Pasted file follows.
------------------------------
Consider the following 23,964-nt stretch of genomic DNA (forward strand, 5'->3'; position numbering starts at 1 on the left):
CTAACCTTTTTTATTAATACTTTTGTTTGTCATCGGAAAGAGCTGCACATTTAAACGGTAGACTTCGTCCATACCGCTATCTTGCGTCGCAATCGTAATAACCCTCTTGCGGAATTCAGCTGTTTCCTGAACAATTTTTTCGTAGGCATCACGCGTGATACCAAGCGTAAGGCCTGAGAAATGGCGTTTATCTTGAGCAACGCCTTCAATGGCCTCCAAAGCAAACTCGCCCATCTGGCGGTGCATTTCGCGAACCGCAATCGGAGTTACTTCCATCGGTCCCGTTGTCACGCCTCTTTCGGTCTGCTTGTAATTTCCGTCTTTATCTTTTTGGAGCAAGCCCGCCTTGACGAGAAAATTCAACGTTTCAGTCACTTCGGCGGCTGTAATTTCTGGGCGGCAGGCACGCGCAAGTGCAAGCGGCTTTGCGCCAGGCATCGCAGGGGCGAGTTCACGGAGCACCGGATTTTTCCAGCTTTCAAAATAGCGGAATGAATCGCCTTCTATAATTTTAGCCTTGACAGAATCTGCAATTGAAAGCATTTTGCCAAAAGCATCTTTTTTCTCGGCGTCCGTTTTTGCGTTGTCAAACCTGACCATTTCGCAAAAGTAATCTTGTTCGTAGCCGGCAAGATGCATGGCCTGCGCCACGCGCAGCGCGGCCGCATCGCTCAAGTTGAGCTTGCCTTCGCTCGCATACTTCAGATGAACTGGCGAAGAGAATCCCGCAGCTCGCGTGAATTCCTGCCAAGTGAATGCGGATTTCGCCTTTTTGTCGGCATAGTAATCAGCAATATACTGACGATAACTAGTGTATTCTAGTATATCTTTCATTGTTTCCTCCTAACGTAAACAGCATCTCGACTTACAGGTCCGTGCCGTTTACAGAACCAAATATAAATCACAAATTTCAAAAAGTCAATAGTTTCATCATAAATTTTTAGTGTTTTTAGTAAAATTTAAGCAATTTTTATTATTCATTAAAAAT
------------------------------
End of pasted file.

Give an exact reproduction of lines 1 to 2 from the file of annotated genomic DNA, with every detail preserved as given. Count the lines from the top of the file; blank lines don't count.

Consider the following 23,964-nt stretch of genomic DNA (forward strand, 5'->3'; position numbering starts at 1 on the left):
CTAACCTTTTTTATTAATACTTTTGTTTGTCATCGGAAAGAGCTGCACATTTAAACGGTAGACTTCGTCCATACCGCTATCTTGCGTCGCAATCGTAATAACCCTCTTGCGGAATTCAGCTGTTTCCTGAACAATTTTTTCGTAGGCATCACGCGTGATACCAAGCGTAAGGCCTGAGAAATGGCGTTTATCTTGAGCAACGCCTTCAATGGCCTCCAAAGCAAACTCGCCCATCTGGCGGTGCATTTCGCGAACCGCAATCGGAGTTACTTCCATCGGTCCCGTTGTCACGCCTCTTTCGGTCTGCTTGTAATTTCCGTCTTTATCTTTTTGGAGCAAGCCCGCCTTGACGAGAAAATTCAACGTTTCAGTCACTTCGGCGGCTGTAATTTCTGGGCGGCAGGCACGCGCAAGTGCAAGCGGCTTTGCGCCAGGCATCGCAGGGGCGAGTTCACGGAGCACCGGATTTTTCCAGCTTTCAAAATAGCGGAATGAATCGCCTTCTATAATTTTAGCCTTGACAGAATCTGCAATTGAAAGCATTTTGCCAAAAGCATCTTTTTTCTCGGCGTCCGTTTTTGCGTTGTCAAACCTGACCATTTCGCAAAAGTAATCTTGTTCGTAGCCGGCAAGATGCATGGCCTGCGCCACGCGCAGCGCGGCCGCATCGCTCAAGTTGAGCTTGCCTTCGCTCGCATACTTCAGATGAACTGGCGAAGAGAATCCCGCAGCTCGCGTGAATTCCTGCCAAGTGAATGCGGATTTCGCCTTTTTGTCGGCATAGTAATCAGCAATATACTGACGATAACTAGTGTATTCTAGTATATCTTTCATTGTTTCCTCCTAACGTAAACAGCATCTCGACTTACAGGTCCGTGCCGTTTACAGAACCAAATATAAATCACAAATTTCAAAAAGTCAATAGTTTCATCATAAATTTTTAGTGTTTTTAGTAAAATTTAAGCAATTTTTATTATTCATTAAAAAT